Acute Diarrhea: Its Nutritional Consequences

Abstract

The recent elucidation of etiologic agents of infantile diarrhea has markedly improved our understanding of the pathophysiology and epidemiology of acute nonbacterial gastroenteritis. In addition, the study of these agents has led to the formulation of potential strategies for the prevention and treatment of these infections. The agent of nonbacterial gastroenteritis in children which has received the most attention is human rotavirus. This agent is responsible for a large percentage of the serious cases of diarrhea which occur in children living in both developed and developing countries (3,8). However, in spite of the importance of this agent, it is clear that there are numerous episodes of serious diarrheal disease which cannot be explained by infection with rotavirus or with known bacterial agents. Studies in our population have indicated that some of these cases of gastroenteritis are caused by adenoviruses. These viruses are icosahedral, nonlipidcontaining DNA viruses, which are capable of replicating in multiple body sites, including the respiratory and gastrointestinal tracts (7). To study the role of adenoviruses in acute diarrhea, we devised enzyme immunoassays for the measurement of adenoviral antigens in stool specimens. We utilized reagents directed at hexon antigen to detect common adenoviral antigen in the stool specimens (5). We then further characterized the adenovirus by the use of reagents specifically directed at adenoviruses implicated in diarrheal disease. These adenoviruses, which have been tentatively designated adenovirus type 38 and type 39, can be distinguished from other adenoviruses by their antigenic makeup and DNA restriction patterns (6). In addition, these adenoviruses are not cultivable in human, embryonic, kidney cells and other cell lines utilized to grow adenoviruses obtained from the respiratory tract (2). These adenoviruses are, thus, similar to other viruses causing diarrhea such as rotavirus and Norwalk virus, which are difficult to cultivate in in vitro systems (1). We utilized these immunoassay systems to examine the role of adenoviruses as causes of infantile gastroenteritis in our population. We concentrated on the fall months, since previous studies in our population have documented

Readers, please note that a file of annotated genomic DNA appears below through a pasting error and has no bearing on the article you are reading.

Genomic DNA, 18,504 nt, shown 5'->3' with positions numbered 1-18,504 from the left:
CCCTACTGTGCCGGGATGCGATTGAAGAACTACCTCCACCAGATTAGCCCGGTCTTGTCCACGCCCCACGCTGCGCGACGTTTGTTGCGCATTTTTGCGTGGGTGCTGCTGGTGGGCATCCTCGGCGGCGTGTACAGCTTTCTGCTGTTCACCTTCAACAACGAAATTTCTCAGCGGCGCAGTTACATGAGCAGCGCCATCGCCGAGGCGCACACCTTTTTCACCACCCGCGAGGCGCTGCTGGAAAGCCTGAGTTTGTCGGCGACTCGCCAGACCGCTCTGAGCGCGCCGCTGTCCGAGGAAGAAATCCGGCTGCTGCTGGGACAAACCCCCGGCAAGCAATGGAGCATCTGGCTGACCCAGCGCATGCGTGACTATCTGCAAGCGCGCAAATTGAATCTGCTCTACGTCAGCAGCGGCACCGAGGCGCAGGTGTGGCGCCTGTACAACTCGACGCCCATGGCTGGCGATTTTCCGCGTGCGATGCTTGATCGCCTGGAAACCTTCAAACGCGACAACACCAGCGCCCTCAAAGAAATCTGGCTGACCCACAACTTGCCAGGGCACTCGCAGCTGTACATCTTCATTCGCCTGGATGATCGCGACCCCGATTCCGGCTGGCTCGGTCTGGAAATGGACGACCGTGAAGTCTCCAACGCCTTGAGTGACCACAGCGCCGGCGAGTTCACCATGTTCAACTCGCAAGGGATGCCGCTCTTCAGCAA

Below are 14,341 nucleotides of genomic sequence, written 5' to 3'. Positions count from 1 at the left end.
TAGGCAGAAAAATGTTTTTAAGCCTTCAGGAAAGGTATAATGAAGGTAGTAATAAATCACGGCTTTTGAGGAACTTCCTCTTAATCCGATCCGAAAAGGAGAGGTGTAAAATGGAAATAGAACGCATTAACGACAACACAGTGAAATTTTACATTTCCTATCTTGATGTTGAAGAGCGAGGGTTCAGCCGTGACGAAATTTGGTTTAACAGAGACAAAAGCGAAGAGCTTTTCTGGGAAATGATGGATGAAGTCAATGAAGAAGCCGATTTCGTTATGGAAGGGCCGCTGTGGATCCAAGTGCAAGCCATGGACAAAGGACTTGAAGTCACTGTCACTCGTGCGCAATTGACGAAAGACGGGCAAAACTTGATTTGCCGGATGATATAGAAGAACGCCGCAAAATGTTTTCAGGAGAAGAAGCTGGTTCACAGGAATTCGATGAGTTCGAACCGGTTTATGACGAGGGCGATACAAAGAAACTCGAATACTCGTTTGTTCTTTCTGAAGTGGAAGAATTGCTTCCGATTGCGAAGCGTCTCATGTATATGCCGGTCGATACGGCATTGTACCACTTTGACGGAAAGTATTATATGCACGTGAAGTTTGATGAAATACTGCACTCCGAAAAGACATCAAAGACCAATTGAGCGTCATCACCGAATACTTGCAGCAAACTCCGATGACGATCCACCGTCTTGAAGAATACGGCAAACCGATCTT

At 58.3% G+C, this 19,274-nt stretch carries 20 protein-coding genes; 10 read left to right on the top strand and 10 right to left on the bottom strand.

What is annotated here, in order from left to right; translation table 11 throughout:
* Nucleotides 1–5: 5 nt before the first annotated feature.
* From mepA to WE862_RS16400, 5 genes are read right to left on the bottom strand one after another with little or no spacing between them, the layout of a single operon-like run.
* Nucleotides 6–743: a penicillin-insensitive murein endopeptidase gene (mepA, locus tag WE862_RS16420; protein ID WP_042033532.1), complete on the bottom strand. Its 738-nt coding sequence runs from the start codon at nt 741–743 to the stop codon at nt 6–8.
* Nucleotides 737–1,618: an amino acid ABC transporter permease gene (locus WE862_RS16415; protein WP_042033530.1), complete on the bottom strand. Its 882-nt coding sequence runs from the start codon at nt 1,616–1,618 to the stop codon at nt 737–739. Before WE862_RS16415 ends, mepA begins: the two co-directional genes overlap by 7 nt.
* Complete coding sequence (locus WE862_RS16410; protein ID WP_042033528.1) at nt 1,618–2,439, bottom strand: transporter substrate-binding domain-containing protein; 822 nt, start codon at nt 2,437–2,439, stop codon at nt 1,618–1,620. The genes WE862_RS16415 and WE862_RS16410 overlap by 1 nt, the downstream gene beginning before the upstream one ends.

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Cite this paper

@inproceedings{Yolken2006AcuteDI, title={Acute Diarrhea: Its Nutritional Consequences}, author={Robert Yolken}, year={2006} }